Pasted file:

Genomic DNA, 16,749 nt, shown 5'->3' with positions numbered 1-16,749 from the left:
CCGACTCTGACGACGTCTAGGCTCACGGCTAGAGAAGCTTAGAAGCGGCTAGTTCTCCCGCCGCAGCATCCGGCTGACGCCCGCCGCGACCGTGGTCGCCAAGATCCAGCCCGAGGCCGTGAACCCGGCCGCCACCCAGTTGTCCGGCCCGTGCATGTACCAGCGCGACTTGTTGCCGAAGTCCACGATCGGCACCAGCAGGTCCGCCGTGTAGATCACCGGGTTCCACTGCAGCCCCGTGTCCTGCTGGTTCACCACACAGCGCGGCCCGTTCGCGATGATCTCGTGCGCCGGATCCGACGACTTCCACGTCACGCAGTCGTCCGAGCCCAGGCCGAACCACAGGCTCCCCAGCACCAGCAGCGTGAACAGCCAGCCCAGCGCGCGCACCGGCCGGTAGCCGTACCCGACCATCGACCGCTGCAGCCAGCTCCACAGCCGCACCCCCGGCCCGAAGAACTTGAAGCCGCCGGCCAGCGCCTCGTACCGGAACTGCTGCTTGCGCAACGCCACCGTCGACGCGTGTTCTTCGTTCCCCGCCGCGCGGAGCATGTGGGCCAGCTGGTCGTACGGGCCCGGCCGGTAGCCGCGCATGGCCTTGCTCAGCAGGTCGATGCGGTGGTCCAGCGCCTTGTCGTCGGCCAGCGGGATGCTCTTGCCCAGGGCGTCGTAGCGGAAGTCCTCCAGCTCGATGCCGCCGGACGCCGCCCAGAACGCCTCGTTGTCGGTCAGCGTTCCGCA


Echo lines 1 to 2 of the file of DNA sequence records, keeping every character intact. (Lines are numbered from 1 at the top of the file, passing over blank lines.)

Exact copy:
Genomic DNA, 16,749 nt, shown 5'->3' with positions numbered 1-16,749 from the left:
CCGACTCTGACGACGTCTAGGCTCACGGCTAGAGAAGCTTAGAAGCGGCTAGTTCTCCCGCCGCAGCATCCGGCTGACGCCCGCCGCGACCGTGGTCGCCAAGATCCAGCCCGAGGCCGTGAACCCGGCCGCCACCCAGTTGTCCGGCCCGTGCATGTACCAGCGCGACTTGTTGCCGAAGTCCACGATCGGCACCAGCAGGTCCGCCGTGTAGATCACCGGGTTCCACTGCAGCCCCGTGTCCTGCTGGTTCACCACACAGCGCGGCCCGTTCGCGATGATCTCGTGCGCCGGATCCGACGACTTCCACGTCACGCAGTCGTCCGAGCCCAGGCCGAACCACAGGCTCCCCAGCACCAGCAGCGTGAACAGCCAGCCCAGCGCGCGCACCGGCCGGTAGCCGTACCCGACCATCGACCGCTGCAGCCAGCTCCACAGCCGCACCCCCGGCCCGAAGAACTTGAAGCCGCCGGCCAGCGCCTCGTACCGGAACTGCTGCTTGCGCAACGCCACCGTCGACGCGTGTTCTTCGTTCCCCGCCGCGCGGAGCATGTGGGCCAGCTGGTCGTACGGGCCCGGCCGGTAGCCGCGCATGGCCTTGCTCAGCAGGTCGATGCGGTGGTCCAGCGCCTTGTCGTCGGCCAGCGGGATGCTCTTGCCCAGGGCGTCGTAGCGGAAGTCCTCCAGCTCGATGCCGCCGGACGCCGCCCAGAACGCCTCGTTGTCGGTCAGCGTTCCGCA